A member of the Myrtle family (Myrtaceae), the Plinia genus contains 69 tropical species
worldwide. Plinia cauliflora, Jaboticaba, is one of the most well known due to the striking
appearance of dark, grape-like fruit growing directly from its trunks and older branches.
A multi-branched large shrub or small tree.
10-30' high and as wide, but it usually does not exceed 15' in temperate regions.
Small, white, in clusters of three or four, with many long, yellow-tipped stamens, growing
directly on trunks and older branches.
One to five times a year depending on climate and irrigation. In temperate regions, blooming
usually occurs no more than three times a year. Consistently moist soil produces the most
Yes, but cross pollination with another plant greatly enhances yield.
Years before fruiting:
3 grafted, 4 layered, 6-10 from seed.
Grape-like, with a thick, tough, purple-black, astringent skin covering a sweet, white to pink,
gelatinous pulp containing one to four seeds.
Months for fruit to ripen:
20-25 days. The fruit are ripe when they are fully colored and slightly soft to the touch.
They should be harvested within one or two days of becoming ripe. A mature tree can produce
100 pounds of fruit in one year.
Storage after harvest:
The fruit begin to ferment 2-4 days after harvest and should be consumed or processed
immediately. The skin is usually discarded.
Lance-shaped to oval, pinkish-yellow when new, changing to green and leathery.
Densely branched, without thorns. The thin, reddish to brown bark flakes off easily and
lends the tree an attractive appearance.
Fibrous, shallow, not invasive.
The flowers attract pollinating insects. The fruit attracts birds and mammals.
Toxic / Danger:
The fruit skin is high in tannin and should not be consumed in large amounts.
Cultivation and Uses
USDA hardiness zones:
10-12. Mature trees can withstand 26°F. Seedlings and young trees must be protected from
This plant may need part shade most of the day above 100°F.
Mature trees have moderate drought tolerance.
Full sun to part shade, especially afternoon shade.
In regions with summers over 100°F, locate this tree where it will receive part to full
shade most of the day, and full afternoon shade. It is easily grown in a container and is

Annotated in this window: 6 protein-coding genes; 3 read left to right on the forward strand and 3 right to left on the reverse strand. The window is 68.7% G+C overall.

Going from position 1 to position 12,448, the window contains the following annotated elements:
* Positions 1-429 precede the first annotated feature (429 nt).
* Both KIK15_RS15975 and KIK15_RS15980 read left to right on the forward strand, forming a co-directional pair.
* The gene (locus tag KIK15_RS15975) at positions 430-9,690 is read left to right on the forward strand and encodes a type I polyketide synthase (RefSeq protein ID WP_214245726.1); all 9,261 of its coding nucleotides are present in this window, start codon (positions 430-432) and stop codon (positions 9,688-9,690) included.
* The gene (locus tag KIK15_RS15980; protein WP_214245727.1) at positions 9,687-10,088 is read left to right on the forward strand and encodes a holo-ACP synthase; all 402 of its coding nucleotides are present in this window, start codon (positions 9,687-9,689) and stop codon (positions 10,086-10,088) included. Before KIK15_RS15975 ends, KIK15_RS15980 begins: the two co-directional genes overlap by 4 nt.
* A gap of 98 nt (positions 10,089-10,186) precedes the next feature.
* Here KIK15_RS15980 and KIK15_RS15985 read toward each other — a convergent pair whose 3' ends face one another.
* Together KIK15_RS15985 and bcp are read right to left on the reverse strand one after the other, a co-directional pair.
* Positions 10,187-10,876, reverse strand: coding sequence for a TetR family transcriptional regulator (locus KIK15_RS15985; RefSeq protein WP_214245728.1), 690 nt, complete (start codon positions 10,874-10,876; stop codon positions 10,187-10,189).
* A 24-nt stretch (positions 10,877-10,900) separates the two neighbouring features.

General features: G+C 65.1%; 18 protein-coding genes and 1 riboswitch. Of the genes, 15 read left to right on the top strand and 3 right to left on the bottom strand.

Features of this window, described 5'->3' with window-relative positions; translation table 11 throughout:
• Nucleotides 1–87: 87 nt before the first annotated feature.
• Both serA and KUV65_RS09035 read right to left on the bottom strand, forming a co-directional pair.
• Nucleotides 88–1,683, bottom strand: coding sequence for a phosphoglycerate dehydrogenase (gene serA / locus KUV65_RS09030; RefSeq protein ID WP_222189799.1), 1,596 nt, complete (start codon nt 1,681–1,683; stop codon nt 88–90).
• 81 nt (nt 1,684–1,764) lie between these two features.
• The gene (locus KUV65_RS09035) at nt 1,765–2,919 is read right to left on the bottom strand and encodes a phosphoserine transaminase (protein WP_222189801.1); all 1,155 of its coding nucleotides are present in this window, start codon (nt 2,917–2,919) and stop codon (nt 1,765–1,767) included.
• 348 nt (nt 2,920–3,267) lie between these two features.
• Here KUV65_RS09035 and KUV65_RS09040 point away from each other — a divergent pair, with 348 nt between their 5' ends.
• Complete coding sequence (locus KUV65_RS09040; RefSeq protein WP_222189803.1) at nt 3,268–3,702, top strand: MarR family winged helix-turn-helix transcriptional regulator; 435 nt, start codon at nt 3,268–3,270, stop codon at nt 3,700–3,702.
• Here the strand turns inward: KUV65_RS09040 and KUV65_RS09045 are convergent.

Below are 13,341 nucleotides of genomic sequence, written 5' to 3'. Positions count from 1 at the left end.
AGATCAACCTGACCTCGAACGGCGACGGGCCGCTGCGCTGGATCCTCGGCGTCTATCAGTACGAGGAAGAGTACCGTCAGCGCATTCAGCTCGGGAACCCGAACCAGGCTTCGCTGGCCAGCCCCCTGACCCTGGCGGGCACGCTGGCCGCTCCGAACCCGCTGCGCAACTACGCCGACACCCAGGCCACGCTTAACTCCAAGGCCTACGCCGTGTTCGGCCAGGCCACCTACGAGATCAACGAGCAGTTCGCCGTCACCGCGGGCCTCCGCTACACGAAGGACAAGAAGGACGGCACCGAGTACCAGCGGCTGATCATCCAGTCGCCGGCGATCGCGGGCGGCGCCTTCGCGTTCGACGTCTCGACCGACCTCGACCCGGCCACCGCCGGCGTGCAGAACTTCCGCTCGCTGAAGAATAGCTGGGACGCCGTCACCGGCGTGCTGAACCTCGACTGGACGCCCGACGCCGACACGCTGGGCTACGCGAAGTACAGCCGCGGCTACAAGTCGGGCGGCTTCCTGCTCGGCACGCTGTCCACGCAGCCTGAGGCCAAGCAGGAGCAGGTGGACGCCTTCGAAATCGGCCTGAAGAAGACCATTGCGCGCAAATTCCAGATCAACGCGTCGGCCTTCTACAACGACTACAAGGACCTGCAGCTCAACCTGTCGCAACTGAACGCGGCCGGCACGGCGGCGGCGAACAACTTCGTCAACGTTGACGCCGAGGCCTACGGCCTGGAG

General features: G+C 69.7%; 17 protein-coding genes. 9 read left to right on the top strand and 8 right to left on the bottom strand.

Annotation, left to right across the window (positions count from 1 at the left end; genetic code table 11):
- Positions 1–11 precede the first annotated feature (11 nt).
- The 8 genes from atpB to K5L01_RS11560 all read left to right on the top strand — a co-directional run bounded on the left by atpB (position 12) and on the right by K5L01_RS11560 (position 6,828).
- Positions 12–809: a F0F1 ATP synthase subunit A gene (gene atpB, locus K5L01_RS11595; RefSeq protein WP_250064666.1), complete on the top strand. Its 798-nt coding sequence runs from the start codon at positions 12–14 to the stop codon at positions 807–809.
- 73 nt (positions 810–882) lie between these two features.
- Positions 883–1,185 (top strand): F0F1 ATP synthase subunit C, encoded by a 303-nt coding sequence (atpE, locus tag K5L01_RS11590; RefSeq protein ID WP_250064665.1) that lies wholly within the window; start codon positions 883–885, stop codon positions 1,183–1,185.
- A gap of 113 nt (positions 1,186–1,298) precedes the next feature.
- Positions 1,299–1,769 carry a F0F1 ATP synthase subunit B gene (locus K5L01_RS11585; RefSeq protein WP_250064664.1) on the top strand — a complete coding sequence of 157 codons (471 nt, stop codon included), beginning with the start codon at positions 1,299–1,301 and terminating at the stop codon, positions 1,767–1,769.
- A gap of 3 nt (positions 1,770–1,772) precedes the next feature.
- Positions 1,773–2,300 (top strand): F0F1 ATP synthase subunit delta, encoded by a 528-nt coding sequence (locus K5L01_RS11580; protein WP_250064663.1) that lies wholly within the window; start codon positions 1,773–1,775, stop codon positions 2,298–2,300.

often used in bonsai.
Well drained, moderate to high organic content. While pH 5.6-6.5 (acidic to slightly acidic)
produces the best results, this plant tolerates neutral to slightly alkaline soil with
frequent irrigation, extra nutrient application, and mulching.
Apply organic fertilizer every month from mid-February to late September on soils that are
pH 6.6 (neutral) or higher. This plant needs an iron supplement three times a year.
Water after becoming established:
Basin or flood irrigate every week or two during the growing season.
Spread organic mulch under the canopy and 8" away from the trunk to reduce moisture evaporation
and protect the roots from temperature extremes.
First Three Years' Care:
Young plants are tropical understory trees and need all day part to full shade, especially
in hot months; they must be protected from freezes; and the soil should be watered frequently
and mulched to stay moist.
This plant can be easily pruned as a hedge without reducing the fruit crop. To grow as a
tree, remove the lowest branches. Flowers and fruit appear on old wood. Thinning the fruit
when they are small and green by half results in the remaining fruit growing larger.
Fruit if not harvested. Leaf drop at certain times of the year after heavy rains.
Grafted cuttings, layering, and seed. Fresh seed will germinate in 20-40 days in slightly
moist soil sealed in a plastic bag, one or two seeds per bag. The soil should be high in
organic material with mycorrhizal fungi. The bag should be placed in an area that receives
indirect sunlight. This is a tropical plant and cold stratification will kill the seed. Dried
seed may not be viable.
Edible fruit, ornamental, bonsai. The fruit is used to make jams, jellies, juice and wine,
or is eaten raw.
Another spelling of its name is Jabuticaba. It is also known as the Brazilian Grape Tree.
Do you have additional information or a different
experience for this plant that you would like to share?
Email email@example.com. All contributions
are welcome and appreciated.